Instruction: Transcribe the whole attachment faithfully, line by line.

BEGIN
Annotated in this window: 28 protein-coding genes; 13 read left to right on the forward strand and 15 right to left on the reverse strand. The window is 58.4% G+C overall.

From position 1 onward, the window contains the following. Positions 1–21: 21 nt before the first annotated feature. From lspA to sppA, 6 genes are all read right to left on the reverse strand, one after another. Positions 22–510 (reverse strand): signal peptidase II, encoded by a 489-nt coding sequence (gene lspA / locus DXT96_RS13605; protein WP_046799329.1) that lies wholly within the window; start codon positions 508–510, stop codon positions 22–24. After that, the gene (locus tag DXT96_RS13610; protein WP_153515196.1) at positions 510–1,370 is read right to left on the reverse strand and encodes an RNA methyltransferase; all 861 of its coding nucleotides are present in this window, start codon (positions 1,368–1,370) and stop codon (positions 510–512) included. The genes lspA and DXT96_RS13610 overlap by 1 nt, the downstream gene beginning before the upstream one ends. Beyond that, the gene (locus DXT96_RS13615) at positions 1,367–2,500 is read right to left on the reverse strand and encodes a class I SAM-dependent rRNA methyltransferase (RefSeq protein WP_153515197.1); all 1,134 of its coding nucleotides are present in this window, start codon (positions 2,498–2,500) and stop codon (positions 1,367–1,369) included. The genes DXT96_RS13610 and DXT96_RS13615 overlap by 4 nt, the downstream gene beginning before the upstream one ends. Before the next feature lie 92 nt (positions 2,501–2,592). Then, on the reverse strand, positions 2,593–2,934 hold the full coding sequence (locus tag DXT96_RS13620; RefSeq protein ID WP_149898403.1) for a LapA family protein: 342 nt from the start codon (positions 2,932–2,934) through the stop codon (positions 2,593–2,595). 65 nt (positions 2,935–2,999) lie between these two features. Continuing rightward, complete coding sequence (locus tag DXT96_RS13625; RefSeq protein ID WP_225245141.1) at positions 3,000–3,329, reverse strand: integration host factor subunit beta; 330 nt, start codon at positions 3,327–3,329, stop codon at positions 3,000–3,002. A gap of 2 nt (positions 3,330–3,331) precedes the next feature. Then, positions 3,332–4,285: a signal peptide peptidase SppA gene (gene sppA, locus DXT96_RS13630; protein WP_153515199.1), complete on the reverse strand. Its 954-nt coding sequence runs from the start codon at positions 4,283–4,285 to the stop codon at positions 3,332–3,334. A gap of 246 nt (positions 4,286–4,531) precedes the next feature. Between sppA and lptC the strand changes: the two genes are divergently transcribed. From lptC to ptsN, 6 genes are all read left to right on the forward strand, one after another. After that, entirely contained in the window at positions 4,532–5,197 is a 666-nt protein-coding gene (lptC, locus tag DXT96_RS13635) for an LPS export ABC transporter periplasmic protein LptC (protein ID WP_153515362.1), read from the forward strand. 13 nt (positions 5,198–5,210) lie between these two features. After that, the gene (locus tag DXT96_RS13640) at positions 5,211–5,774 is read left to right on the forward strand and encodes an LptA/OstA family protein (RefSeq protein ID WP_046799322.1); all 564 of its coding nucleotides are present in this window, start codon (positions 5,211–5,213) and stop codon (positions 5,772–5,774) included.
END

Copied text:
Annotated in this window: 28 protein-coding genes; 13 read left to right on the forward strand and 15 right to left on the reverse strand. The window is 58.4% G+C overall.

From position 1 onward, the window contains the following. Positions 1–21: 21 nt before the first annotated feature. From lspA to sppA, 6 genes are all read right to left on the reverse strand, one after another. Positions 22–510 (reverse strand): signal peptidase II, encoded by a 489-nt coding sequence (gene lspA / locus DXT96_RS13605; protein WP_046799329.1) that lies wholly within the window; start codon positions 508–510, stop codon positions 22–24. After that, the gene (locus tag DXT96_RS13610; protein WP_153515196.1) at positions 510–1,370 is read right to left on the reverse strand and encodes an RNA methyltransferase; all 861 of its coding nucleotides are present in this window, start codon (positions 1,368–1,370) and stop codon (positions 510–512) included. The genes lspA and DXT96_RS13610 overlap by 1 nt, the downstream gene beginning before the upstream one ends. Beyond that, the gene (locus DXT96_RS13615) at positions 1,367–2,500 is read right to left on the reverse strand and encodes a class I SAM-dependent rRNA methyltransferase (RefSeq protein WP_153515197.1); all 1,134 of its coding nucleotides are present in this window, start codon (positions 2,498–2,500) and stop codon (positions 1,367–1,369) included. The genes DXT96_RS13610 and DXT96_RS13615 overlap by 4 nt, the downstream gene beginning before the upstream one ends. Before the next feature lie 92 nt (positions 2,501–2,592). Then, on the reverse strand, positions 2,593–2,934 hold the full coding sequence (locus tag DXT96_RS13620; RefSeq protein ID WP_149898403.1) for a LapA family protein: 342 nt from the start codon (positions 2,932–2,934) through the stop codon (positions 2,593–2,595). 65 nt (positions 2,935–2,999) lie between these two features. Continuing rightward, complete coding sequence (locus tag DXT96_RS13625; RefSeq protein ID WP_225245141.1) at positions 3,000–3,329, reverse strand: integration host factor subunit beta; 330 nt, start codon at positions 3,327–3,329, stop codon at positions 3,000–3,002. A gap of 2 nt (positions 3,330–3,331) precedes the next feature. Then, positions 3,332–4,285: a signal peptide peptidase SppA gene (gene sppA, locus DXT96_RS13630; protein WP_153515199.1), complete on the reverse strand. Its 954-nt coding sequence runs from the start codon at positions 4,283–4,285 to the stop codon at positions 3,332–3,334. A gap of 246 nt (positions 4,286–4,531) precedes the next feature. Between sppA and lptC the strand changes: the two genes are divergently transcribed. From lptC to ptsN, 6 genes are all read left to right on the forward strand, one after another. After that, entirely contained in the window at positions 4,532–5,197 is a 666-nt protein-coding gene (lptC, locus tag DXT96_RS13635) for an LPS export ABC transporter periplasmic protein LptC (protein ID WP_153515362.1), read from the forward strand. 13 nt (positions 5,198–5,210) lie between these two features. After that, the gene (locus tag DXT96_RS13640) at positions 5,211–5,774 is read left to right on the forward strand and encodes an LptA/OstA family protein (RefSeq protein ID WP_046799322.1); all 564 of its coding nucleotides are present in this window, start codon (positions 5,211–5,213) and stop codon (positions 5,772–5,774) included.